As epilepsy is also common in Maltese dogs, a Maltipoo will also likely get seizures. Some Maltipoos might have partial and some with full seizures. If you notice these in your dog, it’s time to get them to the vet for a proper check-up and medication, which should be taken as prescribed.
What If My Maltipoo Is Not The Right Weight?
If you’ve consulted a weight chart or observed your dog’s physical appearance and felt their ribs, and you believe that your Maltipoo is not the right weight, you could do the following:
Schedule their meals properly
One common mistake of pet owners is not scheduling their dog’s meal properly, which leads to your pet being either under or overfed. It is important to set a schedule on when your Maltipoo will eat so that they won’t tend to gobble too much food.
If you keep their meals at suitable intervals, their bodies will adjust accordingly and they will only get hungry when it’s near their mealtime, causing their digestive system to be regularized. This scheduling habit will ensure a healthy weight for your dog.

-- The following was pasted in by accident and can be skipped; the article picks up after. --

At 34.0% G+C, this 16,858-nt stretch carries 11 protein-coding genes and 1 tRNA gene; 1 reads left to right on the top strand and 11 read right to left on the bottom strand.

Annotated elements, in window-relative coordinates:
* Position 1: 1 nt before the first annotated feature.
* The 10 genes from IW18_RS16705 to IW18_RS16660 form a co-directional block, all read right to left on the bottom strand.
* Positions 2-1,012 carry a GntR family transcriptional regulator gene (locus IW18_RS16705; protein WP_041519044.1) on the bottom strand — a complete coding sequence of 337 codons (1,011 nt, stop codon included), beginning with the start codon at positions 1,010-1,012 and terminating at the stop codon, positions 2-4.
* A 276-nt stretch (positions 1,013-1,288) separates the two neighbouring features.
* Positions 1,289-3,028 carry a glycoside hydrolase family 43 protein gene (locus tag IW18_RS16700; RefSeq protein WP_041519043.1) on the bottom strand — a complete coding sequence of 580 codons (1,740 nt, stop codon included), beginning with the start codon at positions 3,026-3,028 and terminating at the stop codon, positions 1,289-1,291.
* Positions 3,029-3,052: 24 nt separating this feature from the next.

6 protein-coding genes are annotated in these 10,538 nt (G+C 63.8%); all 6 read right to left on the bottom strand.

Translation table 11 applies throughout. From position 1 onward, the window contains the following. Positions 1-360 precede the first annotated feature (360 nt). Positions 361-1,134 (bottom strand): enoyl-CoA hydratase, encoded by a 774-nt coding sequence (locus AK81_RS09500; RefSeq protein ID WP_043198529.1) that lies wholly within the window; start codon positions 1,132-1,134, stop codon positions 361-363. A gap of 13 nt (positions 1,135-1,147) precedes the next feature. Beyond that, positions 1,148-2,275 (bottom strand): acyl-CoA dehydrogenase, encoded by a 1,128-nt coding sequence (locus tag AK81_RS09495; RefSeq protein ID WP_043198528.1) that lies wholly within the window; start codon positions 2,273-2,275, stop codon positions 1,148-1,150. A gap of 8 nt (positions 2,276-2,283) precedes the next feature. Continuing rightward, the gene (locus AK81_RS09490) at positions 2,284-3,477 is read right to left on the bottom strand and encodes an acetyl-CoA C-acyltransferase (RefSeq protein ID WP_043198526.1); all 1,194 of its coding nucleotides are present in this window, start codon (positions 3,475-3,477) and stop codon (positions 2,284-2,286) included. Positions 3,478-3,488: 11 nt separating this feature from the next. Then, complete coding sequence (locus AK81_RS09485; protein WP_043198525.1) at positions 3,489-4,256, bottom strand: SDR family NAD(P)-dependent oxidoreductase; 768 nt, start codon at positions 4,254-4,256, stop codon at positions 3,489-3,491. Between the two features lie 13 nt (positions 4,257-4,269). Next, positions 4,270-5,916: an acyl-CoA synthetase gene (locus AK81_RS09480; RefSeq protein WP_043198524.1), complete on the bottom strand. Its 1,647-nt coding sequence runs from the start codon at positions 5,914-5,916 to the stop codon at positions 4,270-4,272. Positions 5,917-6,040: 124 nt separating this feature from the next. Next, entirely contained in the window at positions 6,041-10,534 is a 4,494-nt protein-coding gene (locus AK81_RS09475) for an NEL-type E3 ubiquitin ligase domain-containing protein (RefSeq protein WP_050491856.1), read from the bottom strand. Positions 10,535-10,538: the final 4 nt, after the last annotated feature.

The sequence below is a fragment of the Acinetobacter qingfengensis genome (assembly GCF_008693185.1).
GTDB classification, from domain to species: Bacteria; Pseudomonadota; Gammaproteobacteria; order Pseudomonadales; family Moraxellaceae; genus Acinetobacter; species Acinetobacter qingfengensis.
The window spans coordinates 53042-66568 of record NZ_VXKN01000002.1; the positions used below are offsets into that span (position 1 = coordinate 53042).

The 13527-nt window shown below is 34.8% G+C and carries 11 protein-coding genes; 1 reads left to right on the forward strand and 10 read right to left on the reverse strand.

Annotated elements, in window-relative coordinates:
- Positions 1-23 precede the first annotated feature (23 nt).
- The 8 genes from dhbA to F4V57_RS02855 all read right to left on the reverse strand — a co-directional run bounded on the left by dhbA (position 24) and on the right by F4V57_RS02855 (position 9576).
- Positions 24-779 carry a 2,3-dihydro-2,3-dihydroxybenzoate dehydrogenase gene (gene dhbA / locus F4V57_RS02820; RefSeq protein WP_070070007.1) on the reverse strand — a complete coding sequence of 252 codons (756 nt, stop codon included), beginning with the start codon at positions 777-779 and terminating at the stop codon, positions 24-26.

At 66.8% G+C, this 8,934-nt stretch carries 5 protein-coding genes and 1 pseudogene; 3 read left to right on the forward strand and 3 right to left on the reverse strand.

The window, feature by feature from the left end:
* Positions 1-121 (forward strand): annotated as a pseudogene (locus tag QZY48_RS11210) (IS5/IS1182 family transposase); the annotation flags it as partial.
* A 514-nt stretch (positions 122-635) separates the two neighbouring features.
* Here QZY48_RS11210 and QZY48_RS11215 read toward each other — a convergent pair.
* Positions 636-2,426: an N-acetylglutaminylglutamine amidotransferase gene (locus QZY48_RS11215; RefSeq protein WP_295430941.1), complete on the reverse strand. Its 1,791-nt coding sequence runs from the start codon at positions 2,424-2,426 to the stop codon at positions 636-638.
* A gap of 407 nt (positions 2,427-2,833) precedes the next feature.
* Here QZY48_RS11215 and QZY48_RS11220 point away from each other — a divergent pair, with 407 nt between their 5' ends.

For those who are often outside their home, if you can’t have someone to tend to the dog’s meals throughout the day, some automatic feeders will dispense food to your dog at certain times of the day. Some of them are even equipped with IP cameras to help you communicate with your dog.
Consult your vet for a proper meal plan
If you aren’t sure what to feed your Maltipoo to ensure that they get the right weight, why not consult your vet? They might give you a proper meal plan that will consist of quality nutrients, vitamins, and a balance of everything that your dog needs to maintain a healthy weight.
Some vets recommend raw feeding and home-cooked meals. However, if you don’t have the time to do that, you can also ask about recommended commercial food that’s suitable for your Maltipoo – different foods are formulated for different breed sizes, diet plans, and health concerns.
Avoid foods with little nutrients
Most pet owners and vets will tell you to avoid foods that are heavy on fillers such as corn and wheat since they aren’t easily digestible by your dog. Instead, you can opt for foods with a more balanced set of ingredients, such as chicken, lamb, venison, fish, and a dash of vegetables and/or fruits.